- The Tesori Musicali Toscani Festival in Pisa
In their concert programmes, the ensemble often features soloists and conductors with an authentic approach to Baroque music performing (Richard Egarr, Herve Niquet, Werner Ehrhardt, Catherine Mackintosh, Stefano Montanari, Aapo Hakkinnen, Philip Pickett, David Staff, Teresa Caudle, Mimi Mitchell, Adrian Butterfield, Peter Lönnerberg, Ryo Terakardo, Laurence Cummings, Andreas Helm, etc).
The programmes of the Croatian Baroque Ensemble extensively feature Croatian baroque composers, i.e. those who worked in Croatia (F. Sponga-Usper, G. Usper, T. Cecchini, V. Jelić, I. Lukačić, G. Puliti, L. Sorkočević, etc.).
On the ensemble’s CD entitled Cecchini & Co., Laura Vadjon and Mario Penzar perform the Croatian and Italian baroque sonatas.
Other releases include a CD with Antonio Vivaldi’s The Four Seasons, and the HRBA Live CD with the ensemble’s most successful performances in the first 10 seasons. In 2009, the ensemble took part in the acclaimed international Dubrovnik Summer Festival’s production of G. F. Handel opera Acis and Galatea, directed by Dora Ruždjak Podolski, under the artistic leadership of Philip Pickett, a critic of the Jutatnji List magazine called “a miracle at Fort Lovrjenac”.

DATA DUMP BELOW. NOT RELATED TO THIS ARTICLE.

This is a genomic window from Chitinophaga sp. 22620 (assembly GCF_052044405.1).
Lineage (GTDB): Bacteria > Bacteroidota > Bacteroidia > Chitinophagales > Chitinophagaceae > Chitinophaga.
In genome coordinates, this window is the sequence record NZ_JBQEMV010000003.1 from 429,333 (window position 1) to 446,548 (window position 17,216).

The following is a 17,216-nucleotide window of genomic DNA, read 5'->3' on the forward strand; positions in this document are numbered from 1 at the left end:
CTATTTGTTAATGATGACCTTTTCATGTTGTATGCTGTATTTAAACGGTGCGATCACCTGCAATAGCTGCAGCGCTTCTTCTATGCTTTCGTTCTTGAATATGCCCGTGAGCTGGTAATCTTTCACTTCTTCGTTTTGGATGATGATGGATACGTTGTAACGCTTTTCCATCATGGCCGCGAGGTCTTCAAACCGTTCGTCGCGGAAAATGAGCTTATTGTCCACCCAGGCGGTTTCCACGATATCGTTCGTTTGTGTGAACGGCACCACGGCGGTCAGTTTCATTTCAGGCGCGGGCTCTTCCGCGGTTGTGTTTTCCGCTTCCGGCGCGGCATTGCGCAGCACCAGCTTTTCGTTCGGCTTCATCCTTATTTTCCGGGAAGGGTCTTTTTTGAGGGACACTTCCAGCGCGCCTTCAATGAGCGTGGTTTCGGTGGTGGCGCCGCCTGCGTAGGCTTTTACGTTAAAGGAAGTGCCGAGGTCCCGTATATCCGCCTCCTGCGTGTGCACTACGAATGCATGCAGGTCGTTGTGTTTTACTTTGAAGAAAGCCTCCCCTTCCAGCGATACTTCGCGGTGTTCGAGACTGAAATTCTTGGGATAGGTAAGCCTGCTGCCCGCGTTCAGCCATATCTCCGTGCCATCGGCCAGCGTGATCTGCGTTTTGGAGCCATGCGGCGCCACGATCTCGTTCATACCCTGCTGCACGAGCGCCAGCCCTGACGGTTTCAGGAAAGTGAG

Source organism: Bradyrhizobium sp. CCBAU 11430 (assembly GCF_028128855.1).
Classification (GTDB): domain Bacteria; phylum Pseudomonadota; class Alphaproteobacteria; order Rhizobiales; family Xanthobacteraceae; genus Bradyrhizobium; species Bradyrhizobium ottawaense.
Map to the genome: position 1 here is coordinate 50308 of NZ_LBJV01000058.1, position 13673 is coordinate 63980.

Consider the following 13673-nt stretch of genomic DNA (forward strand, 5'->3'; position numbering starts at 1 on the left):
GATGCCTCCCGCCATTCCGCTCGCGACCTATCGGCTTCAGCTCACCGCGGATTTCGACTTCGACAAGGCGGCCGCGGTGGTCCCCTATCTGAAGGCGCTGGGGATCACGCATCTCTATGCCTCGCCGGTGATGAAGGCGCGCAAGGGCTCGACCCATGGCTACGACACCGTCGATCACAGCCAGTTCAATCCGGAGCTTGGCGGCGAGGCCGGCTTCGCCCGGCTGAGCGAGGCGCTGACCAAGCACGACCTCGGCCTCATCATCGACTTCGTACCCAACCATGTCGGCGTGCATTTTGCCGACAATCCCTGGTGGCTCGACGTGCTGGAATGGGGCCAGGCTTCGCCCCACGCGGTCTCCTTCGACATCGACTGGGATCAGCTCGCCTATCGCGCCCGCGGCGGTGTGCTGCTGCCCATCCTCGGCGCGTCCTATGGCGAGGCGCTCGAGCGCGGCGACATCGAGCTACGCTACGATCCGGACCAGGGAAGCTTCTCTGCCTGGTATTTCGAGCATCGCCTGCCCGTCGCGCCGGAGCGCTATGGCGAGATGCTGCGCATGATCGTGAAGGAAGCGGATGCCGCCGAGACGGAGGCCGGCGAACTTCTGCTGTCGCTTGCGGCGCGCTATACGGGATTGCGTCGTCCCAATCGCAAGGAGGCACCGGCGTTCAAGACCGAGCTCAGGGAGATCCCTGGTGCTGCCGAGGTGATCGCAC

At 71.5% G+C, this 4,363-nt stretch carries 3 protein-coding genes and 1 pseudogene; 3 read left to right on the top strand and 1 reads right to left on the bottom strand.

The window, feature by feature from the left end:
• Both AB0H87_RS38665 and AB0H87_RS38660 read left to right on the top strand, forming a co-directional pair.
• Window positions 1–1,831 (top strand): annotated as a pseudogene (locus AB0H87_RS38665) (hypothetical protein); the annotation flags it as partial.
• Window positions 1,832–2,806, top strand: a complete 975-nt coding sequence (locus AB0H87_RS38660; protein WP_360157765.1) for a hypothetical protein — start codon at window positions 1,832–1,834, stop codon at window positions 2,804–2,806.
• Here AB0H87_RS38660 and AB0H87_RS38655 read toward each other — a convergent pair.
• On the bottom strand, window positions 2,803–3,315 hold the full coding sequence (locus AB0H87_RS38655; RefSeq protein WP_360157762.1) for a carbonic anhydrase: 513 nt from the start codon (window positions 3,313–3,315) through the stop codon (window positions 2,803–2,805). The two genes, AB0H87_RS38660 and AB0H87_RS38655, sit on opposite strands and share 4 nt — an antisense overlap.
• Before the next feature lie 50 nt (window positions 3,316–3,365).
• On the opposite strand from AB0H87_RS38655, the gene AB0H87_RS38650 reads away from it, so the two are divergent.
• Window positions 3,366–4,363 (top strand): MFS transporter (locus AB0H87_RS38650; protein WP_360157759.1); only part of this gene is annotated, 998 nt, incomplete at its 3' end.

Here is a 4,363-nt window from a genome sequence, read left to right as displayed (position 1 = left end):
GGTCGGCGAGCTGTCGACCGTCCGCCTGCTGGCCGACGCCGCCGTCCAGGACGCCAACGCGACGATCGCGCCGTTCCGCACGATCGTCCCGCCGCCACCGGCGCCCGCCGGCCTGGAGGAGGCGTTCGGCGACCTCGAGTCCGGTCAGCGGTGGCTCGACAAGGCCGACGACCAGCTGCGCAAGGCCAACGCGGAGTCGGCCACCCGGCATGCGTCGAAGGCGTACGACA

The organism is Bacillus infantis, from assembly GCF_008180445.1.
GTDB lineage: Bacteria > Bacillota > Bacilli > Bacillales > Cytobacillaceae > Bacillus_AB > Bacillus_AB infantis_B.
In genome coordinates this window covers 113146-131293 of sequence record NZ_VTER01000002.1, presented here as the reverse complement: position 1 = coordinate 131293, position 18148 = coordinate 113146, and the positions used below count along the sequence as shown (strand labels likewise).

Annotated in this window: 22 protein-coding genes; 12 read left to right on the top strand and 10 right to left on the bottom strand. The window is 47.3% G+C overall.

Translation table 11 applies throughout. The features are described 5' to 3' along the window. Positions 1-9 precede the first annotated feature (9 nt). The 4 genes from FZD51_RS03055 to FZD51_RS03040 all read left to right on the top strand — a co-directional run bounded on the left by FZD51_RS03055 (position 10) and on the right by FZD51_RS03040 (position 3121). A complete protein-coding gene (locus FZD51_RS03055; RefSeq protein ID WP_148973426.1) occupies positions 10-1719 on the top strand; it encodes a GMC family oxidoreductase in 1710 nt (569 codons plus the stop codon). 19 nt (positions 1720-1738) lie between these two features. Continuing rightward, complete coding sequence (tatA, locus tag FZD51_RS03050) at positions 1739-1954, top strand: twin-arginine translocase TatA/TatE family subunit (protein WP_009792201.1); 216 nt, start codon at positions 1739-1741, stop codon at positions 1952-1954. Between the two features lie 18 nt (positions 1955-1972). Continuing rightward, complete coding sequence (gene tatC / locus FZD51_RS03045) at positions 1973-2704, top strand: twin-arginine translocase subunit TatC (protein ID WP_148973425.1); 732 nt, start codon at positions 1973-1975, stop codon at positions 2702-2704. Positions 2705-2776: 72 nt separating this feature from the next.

Owing to its highly professional, clear, and virtuosic interpretations, the Croatian Baroque Ensemble is considered one of Croatia’s finest ensembles by music critics and audiences alike. The ensemble’s line-up is flexible and, depending on the programmes, ranges from the smallest one including 3 musicians to big projects with a chamber choir and soloists.
“During the outstanding performance of this highly spirited ensemble, we could hear the breaking of strings, which not at all spoiled this gallant musical celebration” – Večernji List. “One of Zagreb’s finest music ensembles” – Jutarnji List.
The ensemble was awarded Orlando Prize for their performance “Gentle Love, Cruel Love” at the 65th Dubrovnik Summer Festival.
Catherine Mackintosh was one of the first of her generation to specialize in early string-playing techniques. After a conventional violin training at The Royal College of Music in London, she took up the viol and baroque violin and was immediately in demand from such pioneering groups as Musica Reservata, The English Consort of Viols, and The Consort of Musicke, with whom she sometimes played up to seven instruments in one concert!
Catherine was appointed the leader of The Academy of Ancient Music in 1973. During her fifteen-year tenure, she made countless recordings. Since the foundation of The Purcell Quartet in 1984 Catherine has concentrated more on solo and chamber music and has recorded Bach concertos for violin with The King’s Consort for Hyperion.
As a professor of baroque and classical violin and viola at The Royal College of Music since 1977, she has passed on her enthusiasm for early style in performance to countless younger musicians. She is frequently invited to direct workshops and give masterclasses. She is visiting professor of baroque violin and viola at The Royal Scottish Academy.